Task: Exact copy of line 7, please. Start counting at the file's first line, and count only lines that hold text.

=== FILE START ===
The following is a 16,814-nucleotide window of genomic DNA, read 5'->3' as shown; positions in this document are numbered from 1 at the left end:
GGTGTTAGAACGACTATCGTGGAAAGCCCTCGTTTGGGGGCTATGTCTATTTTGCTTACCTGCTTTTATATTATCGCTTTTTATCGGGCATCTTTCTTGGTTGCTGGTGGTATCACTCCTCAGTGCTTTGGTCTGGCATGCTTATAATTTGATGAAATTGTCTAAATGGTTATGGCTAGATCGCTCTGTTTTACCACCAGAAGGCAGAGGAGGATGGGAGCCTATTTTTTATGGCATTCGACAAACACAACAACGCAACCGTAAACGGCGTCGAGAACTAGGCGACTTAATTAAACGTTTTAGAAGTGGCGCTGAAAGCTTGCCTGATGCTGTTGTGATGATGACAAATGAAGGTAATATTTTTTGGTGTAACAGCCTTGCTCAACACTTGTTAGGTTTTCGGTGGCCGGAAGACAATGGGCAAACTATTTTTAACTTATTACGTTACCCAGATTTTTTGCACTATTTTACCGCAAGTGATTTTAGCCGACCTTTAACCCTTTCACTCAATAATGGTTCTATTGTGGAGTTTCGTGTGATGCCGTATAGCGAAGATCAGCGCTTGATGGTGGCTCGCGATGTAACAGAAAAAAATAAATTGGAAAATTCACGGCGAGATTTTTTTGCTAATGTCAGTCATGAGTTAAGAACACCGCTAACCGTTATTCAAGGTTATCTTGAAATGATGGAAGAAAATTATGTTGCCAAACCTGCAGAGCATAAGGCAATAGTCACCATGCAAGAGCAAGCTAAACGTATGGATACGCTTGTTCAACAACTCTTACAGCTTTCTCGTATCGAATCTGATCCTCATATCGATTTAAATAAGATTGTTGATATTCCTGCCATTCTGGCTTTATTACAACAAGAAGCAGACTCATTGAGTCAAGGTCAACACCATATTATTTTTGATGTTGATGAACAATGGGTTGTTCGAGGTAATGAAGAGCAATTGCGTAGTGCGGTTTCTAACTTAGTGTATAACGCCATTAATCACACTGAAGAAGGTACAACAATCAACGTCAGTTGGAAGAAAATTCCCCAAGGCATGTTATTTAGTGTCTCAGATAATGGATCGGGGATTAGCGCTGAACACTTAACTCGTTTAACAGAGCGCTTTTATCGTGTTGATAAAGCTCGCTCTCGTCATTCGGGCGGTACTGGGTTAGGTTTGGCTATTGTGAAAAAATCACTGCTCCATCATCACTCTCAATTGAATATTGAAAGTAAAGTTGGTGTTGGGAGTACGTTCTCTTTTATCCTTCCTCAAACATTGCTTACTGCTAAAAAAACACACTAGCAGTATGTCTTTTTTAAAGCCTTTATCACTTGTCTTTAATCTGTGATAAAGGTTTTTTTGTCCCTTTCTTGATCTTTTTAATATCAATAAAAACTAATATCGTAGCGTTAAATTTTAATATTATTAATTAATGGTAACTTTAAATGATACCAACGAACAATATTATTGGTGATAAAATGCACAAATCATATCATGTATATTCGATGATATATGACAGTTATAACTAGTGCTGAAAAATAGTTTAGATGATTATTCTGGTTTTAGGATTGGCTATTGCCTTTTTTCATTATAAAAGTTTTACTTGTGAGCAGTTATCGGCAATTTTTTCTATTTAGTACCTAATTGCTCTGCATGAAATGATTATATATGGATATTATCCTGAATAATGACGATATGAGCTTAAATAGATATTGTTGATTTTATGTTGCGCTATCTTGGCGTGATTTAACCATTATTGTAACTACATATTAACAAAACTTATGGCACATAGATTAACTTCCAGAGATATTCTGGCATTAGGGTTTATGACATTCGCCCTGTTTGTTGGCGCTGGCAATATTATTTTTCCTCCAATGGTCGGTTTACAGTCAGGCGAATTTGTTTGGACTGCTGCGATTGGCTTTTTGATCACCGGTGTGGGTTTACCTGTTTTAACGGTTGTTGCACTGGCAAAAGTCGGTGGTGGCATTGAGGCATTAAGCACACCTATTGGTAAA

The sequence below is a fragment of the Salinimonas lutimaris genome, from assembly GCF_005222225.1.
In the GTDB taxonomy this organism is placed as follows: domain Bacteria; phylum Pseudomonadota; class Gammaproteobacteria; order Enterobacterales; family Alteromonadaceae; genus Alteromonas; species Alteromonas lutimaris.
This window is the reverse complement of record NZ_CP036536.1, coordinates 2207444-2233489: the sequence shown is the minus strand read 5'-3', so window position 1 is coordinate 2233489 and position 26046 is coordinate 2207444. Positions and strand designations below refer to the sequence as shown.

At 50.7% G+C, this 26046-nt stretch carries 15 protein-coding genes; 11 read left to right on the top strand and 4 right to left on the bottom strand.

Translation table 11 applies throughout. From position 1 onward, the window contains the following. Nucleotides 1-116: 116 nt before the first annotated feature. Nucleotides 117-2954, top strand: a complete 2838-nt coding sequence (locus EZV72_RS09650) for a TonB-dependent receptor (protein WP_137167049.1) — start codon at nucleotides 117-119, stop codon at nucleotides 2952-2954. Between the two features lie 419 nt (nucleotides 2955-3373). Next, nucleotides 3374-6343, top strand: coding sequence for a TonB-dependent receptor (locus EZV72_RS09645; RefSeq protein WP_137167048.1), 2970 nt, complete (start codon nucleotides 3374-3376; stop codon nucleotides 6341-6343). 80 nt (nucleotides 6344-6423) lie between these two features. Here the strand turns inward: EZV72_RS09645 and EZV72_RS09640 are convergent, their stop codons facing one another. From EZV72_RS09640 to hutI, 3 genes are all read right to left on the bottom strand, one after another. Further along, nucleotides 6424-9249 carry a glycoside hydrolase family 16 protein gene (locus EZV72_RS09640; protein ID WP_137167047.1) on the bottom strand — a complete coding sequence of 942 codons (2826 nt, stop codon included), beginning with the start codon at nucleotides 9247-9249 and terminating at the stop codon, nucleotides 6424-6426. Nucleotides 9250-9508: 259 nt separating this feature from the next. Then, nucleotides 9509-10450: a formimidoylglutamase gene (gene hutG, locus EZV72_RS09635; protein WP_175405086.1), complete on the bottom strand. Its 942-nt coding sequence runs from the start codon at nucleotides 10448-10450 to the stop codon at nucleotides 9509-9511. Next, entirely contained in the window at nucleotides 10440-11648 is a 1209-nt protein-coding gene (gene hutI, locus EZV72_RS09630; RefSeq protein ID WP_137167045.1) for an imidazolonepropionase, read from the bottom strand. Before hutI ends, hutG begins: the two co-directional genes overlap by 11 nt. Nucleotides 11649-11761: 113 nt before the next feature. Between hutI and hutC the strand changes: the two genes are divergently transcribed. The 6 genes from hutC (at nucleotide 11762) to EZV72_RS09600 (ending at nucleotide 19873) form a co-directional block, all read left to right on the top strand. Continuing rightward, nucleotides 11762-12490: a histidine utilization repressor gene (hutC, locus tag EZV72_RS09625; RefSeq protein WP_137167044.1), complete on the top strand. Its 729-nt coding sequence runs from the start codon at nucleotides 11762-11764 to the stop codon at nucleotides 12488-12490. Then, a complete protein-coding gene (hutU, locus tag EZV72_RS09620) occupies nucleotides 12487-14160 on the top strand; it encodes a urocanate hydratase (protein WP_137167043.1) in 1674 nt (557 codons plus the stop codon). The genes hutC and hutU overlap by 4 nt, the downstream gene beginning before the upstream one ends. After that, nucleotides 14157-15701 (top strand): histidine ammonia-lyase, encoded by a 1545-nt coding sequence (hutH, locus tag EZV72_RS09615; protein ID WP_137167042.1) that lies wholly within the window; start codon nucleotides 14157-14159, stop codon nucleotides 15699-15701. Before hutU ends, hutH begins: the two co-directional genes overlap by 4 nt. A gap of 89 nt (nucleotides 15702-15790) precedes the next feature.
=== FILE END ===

Translation table 11 applies throughout. From position 1 onward, the window contains the following. Nucleotides 1-116: 116 nt before the first annotated feature. Nucleotides 117-2954, top strand: a complete 2838-nt coding sequence (locus EZV72_RS09650) for a TonB-dependent receptor (protein WP_137167049.1) — start codon at nucleotides 117-119, stop codon at nucleotides 2952-2954. Between the two features lie 419 nt (nucleotides 2955-3373). Next, nucleotides 3374-6343, top strand: coding sequence for a TonB-dependent receptor (locus EZV72_RS09645; RefSeq protein WP_137167048.1), 2970 nt, complete (start codon nucleotides 3374-3376; stop codon nucleotides 6341-6343). 80 nt (nucleotides 6344-6423) lie between these two features. Here the strand turns inward: EZV72_RS09645 and EZV72_RS09640 are convergent, their stop codons facing one another. From EZV72_RS09640 to hutI, 3 genes are all read right to left on the bottom strand, one after another. Further along, nucleotides 6424-9249 carry a glycoside hydrolase family 16 protein gene (locus EZV72_RS09640; protein ID WP_137167047.1) on the bottom strand — a complete coding sequence of 942 codons (2826 nt, stop codon included), beginning with the start codon at nucleotides 9247-9249 and terminating at the stop codon, nucleotides 6424-6426. Nucleotides 9250-9508: 259 nt separating this feature from the next. Then, nucleotides 9509-10450: a formimidoylglutamase gene (gene hutG, locus EZV72_RS09635; protein WP_175405086.1), complete on the bottom strand. Its 942-nt coding sequence runs from the start codon at nucleotides 10448-10450 to the stop codon at nucleotides 9509-9511. Next, entirely contained in the window at nucleotides 10440-11648 is a 1209-nt protein-coding gene (gene hutI, locus EZV72_RS09630; RefSeq protein ID WP_137167045.1) for an imidazolonepropionase, read from the bottom strand. Before hutI ends, hutG begins: the two co-directional genes overlap by 11 nt. Nucleotides 11649-11761: 113 nt before the next feature. Between hutI and hutC the strand changes: the two genes are divergently transcribed. The 6 genes from hutC (at nucleotide 11762) to EZV72_RS09600 (ending at nucleotide 19873) form a co-directional block, all read left to right on the top strand. Continuing rightward, nucleotides 11762-12490: a histidine utilization repressor gene (hutC, locus tag EZV72_RS09625; RefSeq protein WP_137167044.1), complete on the top strand. Its 729-nt coding sequence runs from the start codon at nucleotides 11762-11764 to the stop codon at nucleotides 12488-12490. Then, a complete protein-coding gene (hutU, locus tag EZV72_RS09620) occupies nucleotides 12487-14160 on the top strand; it encodes a urocanate hydratase (protein WP_137167043.1) in 1674 nt (557 codons plus the stop codon). The genes hutC and hutU overlap by 4 nt, the downstream gene beginning before the upstream one ends. After that, nucleotides 14157-15701 (top strand): histidine ammonia-lyase, encoded by a 1545-nt coding sequence (hutH, locus tag EZV72_RS09615; protein ID WP_137167042.1) that lies wholly within the window; start codon nucleotides 14157-14159, stop codon nucleotides 15699-15701. Before hutU ends, hutH begins: the two co-directional genes overlap by 4 nt. A gap of 89 nt (nucleotides 15702-15790) precedes the next feature.